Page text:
paging mode control to open or close.
RAS-to-CAS Override:
Two options are available: by CAS# LT and Override (2). The default setting is by CAS# LT.
This is the display cache clock period control.
RAS# Timing:
Two options are available: Slow and Fast. The default setting is Fast. This item controls
RAS# active to Protegra, and refresh to RAS# active delay (in local memory area).
RAS# Precharge Timing:
Two options are available: Slow and Fast. The default setting is Fast. This item controls
RAS# precharge (in local memory area).
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3-5. Integrated Peripherals
In this menu, you can change the onboard I/O device and other hardware peripheral settings.
Figure 3-7. Integrated Peripherals Setup Screen Shot
Onboard IDE-1 Controller:
The onboard IDE 1 controller can be set as Enabled or Disabled. The default setting is
Enabled. The integrated peripheral controller contains an IDE interface with support for two
IDE channels. If you choose Disabled, it will effect the settings of four items not available.
For example, if you disabled the Onboard IDE-1 Controller, you will also disable the
Master/Slave Drive PIO Mode and Master/Slave Drive Ultra DMA.
Master/Slave Drive PIO Mode:
Six options are available: Auto , Mode 0 , Mode 1 , Mode 2 , Mode 3 , Mode 4 ,
Back to Auto. The four IDE PIO (Programmed Input/Output) items let you set a PIO mode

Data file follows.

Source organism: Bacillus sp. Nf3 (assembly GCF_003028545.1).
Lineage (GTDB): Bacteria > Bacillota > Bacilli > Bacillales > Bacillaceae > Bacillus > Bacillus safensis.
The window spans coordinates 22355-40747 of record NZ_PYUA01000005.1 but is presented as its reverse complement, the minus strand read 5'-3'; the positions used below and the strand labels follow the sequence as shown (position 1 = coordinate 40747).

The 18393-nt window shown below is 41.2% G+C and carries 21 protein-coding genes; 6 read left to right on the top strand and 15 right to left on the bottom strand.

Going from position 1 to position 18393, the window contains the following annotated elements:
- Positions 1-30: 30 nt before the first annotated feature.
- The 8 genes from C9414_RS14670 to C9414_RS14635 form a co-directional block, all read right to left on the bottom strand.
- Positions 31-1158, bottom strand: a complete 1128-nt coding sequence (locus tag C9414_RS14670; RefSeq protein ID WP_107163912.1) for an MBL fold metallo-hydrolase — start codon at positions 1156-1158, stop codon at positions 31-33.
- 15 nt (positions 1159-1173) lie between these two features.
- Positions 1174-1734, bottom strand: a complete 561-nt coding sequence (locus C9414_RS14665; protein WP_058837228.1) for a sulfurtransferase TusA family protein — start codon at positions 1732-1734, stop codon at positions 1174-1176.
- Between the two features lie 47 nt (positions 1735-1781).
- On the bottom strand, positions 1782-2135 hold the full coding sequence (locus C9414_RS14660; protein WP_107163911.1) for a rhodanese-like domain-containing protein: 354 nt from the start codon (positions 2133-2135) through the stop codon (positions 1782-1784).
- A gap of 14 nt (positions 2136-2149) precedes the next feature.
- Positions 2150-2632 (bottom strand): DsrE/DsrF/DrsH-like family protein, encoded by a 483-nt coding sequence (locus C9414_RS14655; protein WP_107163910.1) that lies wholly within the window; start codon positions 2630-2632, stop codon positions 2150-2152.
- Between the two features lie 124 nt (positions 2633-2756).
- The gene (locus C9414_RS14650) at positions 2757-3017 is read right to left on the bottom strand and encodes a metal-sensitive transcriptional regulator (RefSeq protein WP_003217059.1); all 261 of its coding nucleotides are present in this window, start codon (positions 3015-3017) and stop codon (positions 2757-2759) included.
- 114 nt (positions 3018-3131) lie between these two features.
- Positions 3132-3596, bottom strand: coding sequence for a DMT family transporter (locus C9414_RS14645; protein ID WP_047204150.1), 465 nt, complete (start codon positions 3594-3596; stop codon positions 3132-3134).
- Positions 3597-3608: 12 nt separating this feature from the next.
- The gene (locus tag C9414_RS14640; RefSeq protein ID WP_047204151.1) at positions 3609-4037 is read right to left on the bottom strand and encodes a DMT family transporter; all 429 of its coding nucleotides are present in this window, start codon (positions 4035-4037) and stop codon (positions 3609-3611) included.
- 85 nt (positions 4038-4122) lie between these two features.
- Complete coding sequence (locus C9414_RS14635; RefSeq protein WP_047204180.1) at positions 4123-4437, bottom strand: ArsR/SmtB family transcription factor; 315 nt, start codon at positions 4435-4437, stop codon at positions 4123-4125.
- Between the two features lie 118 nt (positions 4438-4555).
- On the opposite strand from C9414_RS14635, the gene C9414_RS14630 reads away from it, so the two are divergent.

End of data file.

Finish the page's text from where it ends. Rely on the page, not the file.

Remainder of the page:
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(0-4) for each of the four IDE devices that the onboard IDE interface supports. Modes 0
through 4 provide successively increased performance. In Auto mode (default setting), the
system automatically determines the best mode for each device.
Master/Slave Drive Ultra DMA:
Two options are available: Auto and Disabled. The default setting is Auto. Ultra DMA is a
DMA data transfer protocol that utilizes ATA commands and the ATA bus to allow DMA
commands to transfer data at a maximum burst rate of 33 MB/sec.
Ultra DMA/33 or Ultra DMA/66 implementation is possible only if your IDE hard drive
supports it and the operating environment includes a DMA driver (Windows® 95 OSR2 or a
third-party IDE bus master driver).
➤Auto:
If your hard drive and your system software both support Ultra DMA/33, select
Auto to enable BIOS support. For Ultra DMA/66 devices, please refer the
requirements mentioned in page 2-18. (Default setting)
➤Disabled: If you encounter a problem in using Ultra DMA devices, you can try to disable
this item.
Onboard IDE-2 Controller:
Description is same as the Onboard IDE-1 Controller.
USB Controller:
Two options are available: Enabled and Disabled. The default setting is Enabled. This
motherboard provide two Universal Serial Bus (USB) ports, can supports USB devices. If
you don't want to use USB devices, set it to Disabled, then the item USB Keyboard Support
will also be disabled.
✏ USB Keyboard Support: